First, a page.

What Matters: The Most Important Conversation of Your Life
By Rabbi Amy B. Ehrlich
I want to invite you to have the most important conversation of your life — that is, a conversation about the end of life. Don’t stop reading now! This is important. You might think it would be hard or uncomfortable but it starts with a simple question: What matters to you? Whether you are asking the question or answering it, share because you care.
You already know many things that are special to those you love: what they like to read; how they like their coffee; not to call them before or after a certain time; why a handwritten note is preferred to an email. But have you had the chance, while they are healthy and able to express themselves fully, to ask them about what they want at the end of their life? Have you done this for those you cherish?
The Conversation Project National Survey (2013) reports that 90% of people say that talking with their loved ones about end of life care is important but only 27% have done it. 82% of people say it’s important to put their wishes in writing but only 23% have done it. But when your family is affected, these numbers become unimportant. Don’t let the numbers get in the way of sharing your values. You and yours feel 100% of the impact when making a critical decision as well as the benefit of knowing what matters in that difficult moment.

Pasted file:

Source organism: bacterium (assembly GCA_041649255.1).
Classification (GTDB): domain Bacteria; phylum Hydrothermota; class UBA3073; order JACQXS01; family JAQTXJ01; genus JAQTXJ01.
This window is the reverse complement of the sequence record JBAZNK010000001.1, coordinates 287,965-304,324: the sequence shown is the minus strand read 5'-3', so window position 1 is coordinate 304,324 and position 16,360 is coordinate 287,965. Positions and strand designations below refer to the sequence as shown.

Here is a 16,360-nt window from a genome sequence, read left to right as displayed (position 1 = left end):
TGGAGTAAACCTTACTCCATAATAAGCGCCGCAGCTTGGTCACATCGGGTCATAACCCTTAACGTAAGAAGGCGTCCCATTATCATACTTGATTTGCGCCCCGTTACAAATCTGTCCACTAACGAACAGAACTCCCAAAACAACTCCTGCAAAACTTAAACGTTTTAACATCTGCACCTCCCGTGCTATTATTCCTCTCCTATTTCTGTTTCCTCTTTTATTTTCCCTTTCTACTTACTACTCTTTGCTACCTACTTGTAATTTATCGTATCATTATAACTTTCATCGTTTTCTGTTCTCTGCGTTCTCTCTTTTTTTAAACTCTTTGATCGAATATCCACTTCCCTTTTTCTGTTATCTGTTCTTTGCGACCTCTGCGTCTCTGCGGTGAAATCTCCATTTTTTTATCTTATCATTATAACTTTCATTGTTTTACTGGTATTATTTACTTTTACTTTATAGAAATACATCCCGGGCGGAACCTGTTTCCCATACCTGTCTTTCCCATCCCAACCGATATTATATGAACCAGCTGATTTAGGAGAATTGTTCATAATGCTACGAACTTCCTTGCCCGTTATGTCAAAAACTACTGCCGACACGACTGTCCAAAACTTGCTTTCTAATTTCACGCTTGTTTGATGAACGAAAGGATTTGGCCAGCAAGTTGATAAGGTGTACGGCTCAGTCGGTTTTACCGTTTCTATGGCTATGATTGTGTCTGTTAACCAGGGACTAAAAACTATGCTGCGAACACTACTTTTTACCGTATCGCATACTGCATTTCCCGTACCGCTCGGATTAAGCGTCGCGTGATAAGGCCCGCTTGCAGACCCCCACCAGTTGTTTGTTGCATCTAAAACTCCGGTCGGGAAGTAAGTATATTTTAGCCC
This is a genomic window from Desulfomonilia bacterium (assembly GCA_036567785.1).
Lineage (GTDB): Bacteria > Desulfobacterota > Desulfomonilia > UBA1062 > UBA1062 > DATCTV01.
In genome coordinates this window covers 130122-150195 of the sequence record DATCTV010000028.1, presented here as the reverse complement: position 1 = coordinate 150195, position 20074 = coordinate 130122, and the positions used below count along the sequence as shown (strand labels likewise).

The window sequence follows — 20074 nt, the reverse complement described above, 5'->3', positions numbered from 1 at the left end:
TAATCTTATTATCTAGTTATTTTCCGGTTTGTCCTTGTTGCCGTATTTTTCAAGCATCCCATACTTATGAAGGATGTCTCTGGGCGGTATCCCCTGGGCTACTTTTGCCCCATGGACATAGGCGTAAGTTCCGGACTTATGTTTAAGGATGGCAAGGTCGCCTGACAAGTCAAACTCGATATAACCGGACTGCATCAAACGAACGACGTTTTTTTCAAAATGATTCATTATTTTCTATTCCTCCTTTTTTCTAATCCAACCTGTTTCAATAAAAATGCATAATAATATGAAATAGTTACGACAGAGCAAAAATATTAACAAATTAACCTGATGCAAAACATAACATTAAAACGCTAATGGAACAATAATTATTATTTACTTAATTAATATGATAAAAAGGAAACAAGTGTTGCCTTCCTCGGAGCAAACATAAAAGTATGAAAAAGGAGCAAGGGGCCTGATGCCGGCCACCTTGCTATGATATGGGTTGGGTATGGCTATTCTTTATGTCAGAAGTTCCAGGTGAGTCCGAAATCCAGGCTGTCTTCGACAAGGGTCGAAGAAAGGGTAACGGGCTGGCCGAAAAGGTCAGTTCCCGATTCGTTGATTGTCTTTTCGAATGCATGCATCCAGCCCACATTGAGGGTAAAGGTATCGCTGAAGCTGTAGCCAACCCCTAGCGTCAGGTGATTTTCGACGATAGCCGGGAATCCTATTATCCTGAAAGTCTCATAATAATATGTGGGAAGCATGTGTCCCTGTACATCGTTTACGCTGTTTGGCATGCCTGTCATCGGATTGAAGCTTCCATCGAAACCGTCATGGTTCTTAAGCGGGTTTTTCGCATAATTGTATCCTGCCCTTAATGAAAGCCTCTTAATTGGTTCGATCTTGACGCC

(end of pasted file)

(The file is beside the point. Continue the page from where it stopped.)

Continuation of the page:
Let me tell you about our Biblical patriarch, Jacob, who took this responsibility seriously. His children, twelve sons and a daughter, could agree on very little. Jacob had experienced loss throughout his life and he was well aware of its powerful debilitating effect on decision making. After Jacob “lost” his son, Joseph, grief enfeebled him and his remaining children made sure to protect him from any of their disagreements. You’ll recall how famine brought the family to Egypt where they were reunited with their long-lost brother, Joseph. When Jacob was ready to die, he brought his children together to give them each a personal blessing, celebrating their strengths and reminding them of their foibles. But Jacob could not fully rest until he told them what mattered to him. Giving direction to their children is a parent’s ultimate gift. He made Joseph promise to embalm him and to bring him back to Canaan where he could be buried with his ancestors, in the Cave of Machpelah. Had the children not been specifically instructed, there wasn’t much chance that they would have known what to do or agreed to do so themselves.